Key Global Events to Watch in July

At the start of every month, the Global Observatory posts a list of key upcoming meetings and events that have implications for global affairs.




  • July 2-27: United Nations Arms Trade Treaty Conference
    This summer, delegates from approximately 150 countries will gather in New York to negotiate a draft Arms Trade Treaty (ATT). The treaty negotiations are not certain to succeed (successful negotiations would result in the adoption of the treaty later this year) and, given the interests of key UN member states that are also major weapons exporters, loopholes and exceptions may enter the final text.

    The main goal of the ATT is to put into place global standards to decrease the likelihood that weapons enter the illicit market. To achieve this, before approving an arms transfer, states would have to consider impact criteria concerning the potential use of the weapons, as well as the question of who the potential users might be. The ATT may also contain provisions regulating the $4 billion annual trade in ammunition.

    The Economist reported that many respectable arms manufacturers in Europe and the United States are keen on the ATT, as it would impose a common global standard, superseding a complex set of national rules. Whether a successful outcome can be achieved remains to be seen, the ongoing crisis in Syria risks further complicating this contentious issue.

  • July 3: P5+1 Talks on Iran, Istanbul
    With another round of far-reaching sanctions on Iranian crude oil having taken effect, negotiators in the long-standing dispute over Iran’s nuclear program are scheduled to meet in Istanbul for a round of follow-up talks at a technical level. After two so far unsuccessful rounds of negotiations this year, pressure and impatience are increasing. The economic cost of the escalating sanctions regime is hurting Iran, and with Iran remaining intransigent on its nuclear program, the risk of military confrontation is also rising.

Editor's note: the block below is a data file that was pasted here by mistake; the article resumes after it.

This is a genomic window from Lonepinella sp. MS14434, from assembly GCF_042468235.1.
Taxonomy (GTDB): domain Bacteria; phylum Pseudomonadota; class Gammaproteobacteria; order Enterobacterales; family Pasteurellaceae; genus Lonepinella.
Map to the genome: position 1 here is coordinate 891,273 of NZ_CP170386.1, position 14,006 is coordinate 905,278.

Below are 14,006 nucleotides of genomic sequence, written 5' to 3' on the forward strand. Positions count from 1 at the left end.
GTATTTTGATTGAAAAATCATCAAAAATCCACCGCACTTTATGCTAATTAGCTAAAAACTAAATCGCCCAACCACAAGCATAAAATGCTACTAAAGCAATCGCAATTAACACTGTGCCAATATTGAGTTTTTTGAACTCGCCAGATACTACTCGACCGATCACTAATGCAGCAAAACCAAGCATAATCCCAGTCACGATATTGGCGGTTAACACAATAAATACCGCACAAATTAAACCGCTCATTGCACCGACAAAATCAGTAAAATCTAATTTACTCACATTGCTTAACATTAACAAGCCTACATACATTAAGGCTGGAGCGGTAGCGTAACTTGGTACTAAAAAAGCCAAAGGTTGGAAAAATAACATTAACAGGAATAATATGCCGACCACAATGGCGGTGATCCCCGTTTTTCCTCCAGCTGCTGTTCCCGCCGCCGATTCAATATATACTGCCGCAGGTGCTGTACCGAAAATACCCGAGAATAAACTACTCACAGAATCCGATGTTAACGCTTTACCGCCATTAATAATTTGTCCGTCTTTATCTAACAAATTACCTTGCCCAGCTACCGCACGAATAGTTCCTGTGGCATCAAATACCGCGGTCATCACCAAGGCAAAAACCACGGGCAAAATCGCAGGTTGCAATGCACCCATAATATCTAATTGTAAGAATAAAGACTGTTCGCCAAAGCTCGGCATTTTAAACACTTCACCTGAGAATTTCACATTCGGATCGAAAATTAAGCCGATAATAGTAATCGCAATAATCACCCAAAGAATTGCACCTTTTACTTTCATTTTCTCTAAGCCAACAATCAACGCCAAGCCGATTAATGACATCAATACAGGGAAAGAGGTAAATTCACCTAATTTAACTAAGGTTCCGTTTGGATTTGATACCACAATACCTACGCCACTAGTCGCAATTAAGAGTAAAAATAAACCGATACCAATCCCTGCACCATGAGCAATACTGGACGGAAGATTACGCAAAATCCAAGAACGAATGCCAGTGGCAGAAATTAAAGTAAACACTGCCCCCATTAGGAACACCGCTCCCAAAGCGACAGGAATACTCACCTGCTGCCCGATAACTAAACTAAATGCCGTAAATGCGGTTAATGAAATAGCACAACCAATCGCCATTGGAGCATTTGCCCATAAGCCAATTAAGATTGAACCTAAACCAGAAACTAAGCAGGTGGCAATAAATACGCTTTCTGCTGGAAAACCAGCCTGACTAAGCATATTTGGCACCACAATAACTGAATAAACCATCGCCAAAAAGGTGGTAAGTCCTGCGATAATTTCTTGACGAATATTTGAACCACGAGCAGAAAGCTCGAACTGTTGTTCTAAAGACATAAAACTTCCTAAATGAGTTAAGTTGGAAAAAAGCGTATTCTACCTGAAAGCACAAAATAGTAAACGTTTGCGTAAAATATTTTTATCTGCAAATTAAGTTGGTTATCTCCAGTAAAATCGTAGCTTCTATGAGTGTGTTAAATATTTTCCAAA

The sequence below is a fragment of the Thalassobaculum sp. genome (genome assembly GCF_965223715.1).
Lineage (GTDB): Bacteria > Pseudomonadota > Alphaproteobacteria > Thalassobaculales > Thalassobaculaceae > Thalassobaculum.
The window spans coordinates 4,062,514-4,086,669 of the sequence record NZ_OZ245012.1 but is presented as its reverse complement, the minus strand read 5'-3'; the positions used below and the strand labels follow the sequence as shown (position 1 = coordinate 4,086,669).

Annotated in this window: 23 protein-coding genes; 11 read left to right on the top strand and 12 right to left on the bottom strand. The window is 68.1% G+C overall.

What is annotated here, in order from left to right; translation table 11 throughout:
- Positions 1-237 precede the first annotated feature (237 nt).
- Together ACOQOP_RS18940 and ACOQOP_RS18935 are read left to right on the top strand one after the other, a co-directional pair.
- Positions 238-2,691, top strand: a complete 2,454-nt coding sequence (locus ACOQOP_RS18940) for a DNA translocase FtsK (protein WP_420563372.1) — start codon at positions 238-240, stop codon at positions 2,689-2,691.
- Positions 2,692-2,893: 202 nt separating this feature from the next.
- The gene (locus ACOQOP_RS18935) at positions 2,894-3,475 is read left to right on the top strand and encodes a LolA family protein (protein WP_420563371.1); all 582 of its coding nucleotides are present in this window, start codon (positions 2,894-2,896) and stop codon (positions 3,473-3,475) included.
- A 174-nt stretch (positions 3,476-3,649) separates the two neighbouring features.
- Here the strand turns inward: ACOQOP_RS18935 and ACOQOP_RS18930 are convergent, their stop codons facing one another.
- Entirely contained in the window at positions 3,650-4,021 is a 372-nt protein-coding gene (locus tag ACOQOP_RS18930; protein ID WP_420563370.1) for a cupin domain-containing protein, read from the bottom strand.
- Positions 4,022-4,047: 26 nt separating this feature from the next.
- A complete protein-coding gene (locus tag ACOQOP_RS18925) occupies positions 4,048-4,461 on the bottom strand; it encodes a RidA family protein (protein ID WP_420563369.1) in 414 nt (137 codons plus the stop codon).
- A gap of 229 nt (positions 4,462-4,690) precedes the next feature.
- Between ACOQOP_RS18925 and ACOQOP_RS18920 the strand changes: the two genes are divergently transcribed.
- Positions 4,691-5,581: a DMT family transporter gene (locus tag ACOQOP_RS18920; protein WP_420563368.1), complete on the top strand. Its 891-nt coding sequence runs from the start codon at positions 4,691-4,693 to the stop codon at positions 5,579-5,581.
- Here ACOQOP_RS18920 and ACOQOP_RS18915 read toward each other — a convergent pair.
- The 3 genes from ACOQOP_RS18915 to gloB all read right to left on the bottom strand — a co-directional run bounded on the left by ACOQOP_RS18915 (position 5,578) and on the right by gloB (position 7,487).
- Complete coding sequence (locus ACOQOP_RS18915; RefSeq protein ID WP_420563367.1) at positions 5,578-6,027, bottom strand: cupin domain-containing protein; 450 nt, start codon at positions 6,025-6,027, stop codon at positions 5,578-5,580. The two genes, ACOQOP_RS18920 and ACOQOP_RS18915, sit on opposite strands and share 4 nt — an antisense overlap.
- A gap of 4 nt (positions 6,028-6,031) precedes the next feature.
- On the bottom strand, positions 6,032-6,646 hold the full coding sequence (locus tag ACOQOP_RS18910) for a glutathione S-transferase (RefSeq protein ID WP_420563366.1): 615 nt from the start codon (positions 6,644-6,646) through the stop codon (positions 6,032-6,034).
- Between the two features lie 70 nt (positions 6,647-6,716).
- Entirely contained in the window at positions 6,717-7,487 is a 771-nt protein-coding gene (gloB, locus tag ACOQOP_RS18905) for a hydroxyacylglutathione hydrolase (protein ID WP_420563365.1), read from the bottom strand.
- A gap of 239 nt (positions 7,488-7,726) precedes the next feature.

The key demands on Iran are for it to halt production of 20 percent enriched uranium; to swap the existing 20 percent uranium stockpiles for nuclear fuel that can only be used for peaceful purposes (e.g. the Tehran Research Reactor); and to close the underground facility at Fordo. In return, the P5+1 are offering to not impose more sanctions and grant access to spare parts for airplanes. Iran, however, demands that its right to enrich uranium be recognized, that it can keep all of its nuclear facilities, and that sanctions are removed. Overcoming the gulf between the negotiating parties does not seem likely in the short-term.

  • July 6: Friends of Syria Meeting, Paris
    Following the meeting of the Action Group on Syria in Geneva over the weekend, where a much-criticized agreement on a transition government for Syria was struck, major stakeholders will be hosted by the French government in Paris on July 6 for the third “Friends of Syria” meeting. The group of 70 states, which does not include Russia and China, will gather in Paris to support the Syrian transition process and seek to get broader endorsement of the agreement struck in Geneva.

    Meanwhile, the mandate of the UN Supervision Mission in Syria (UNSMIS) ends on July 20, and, given the lack of progress on the ground, it is expected that the current observer mission composed of 300 military observers–who suspended their activities and patrols on June 16 because of escalating violence in the country–may be downsized to a small political mission/office, and that its military leadership by General Mood of Norway may be transferred to a senior civilian person.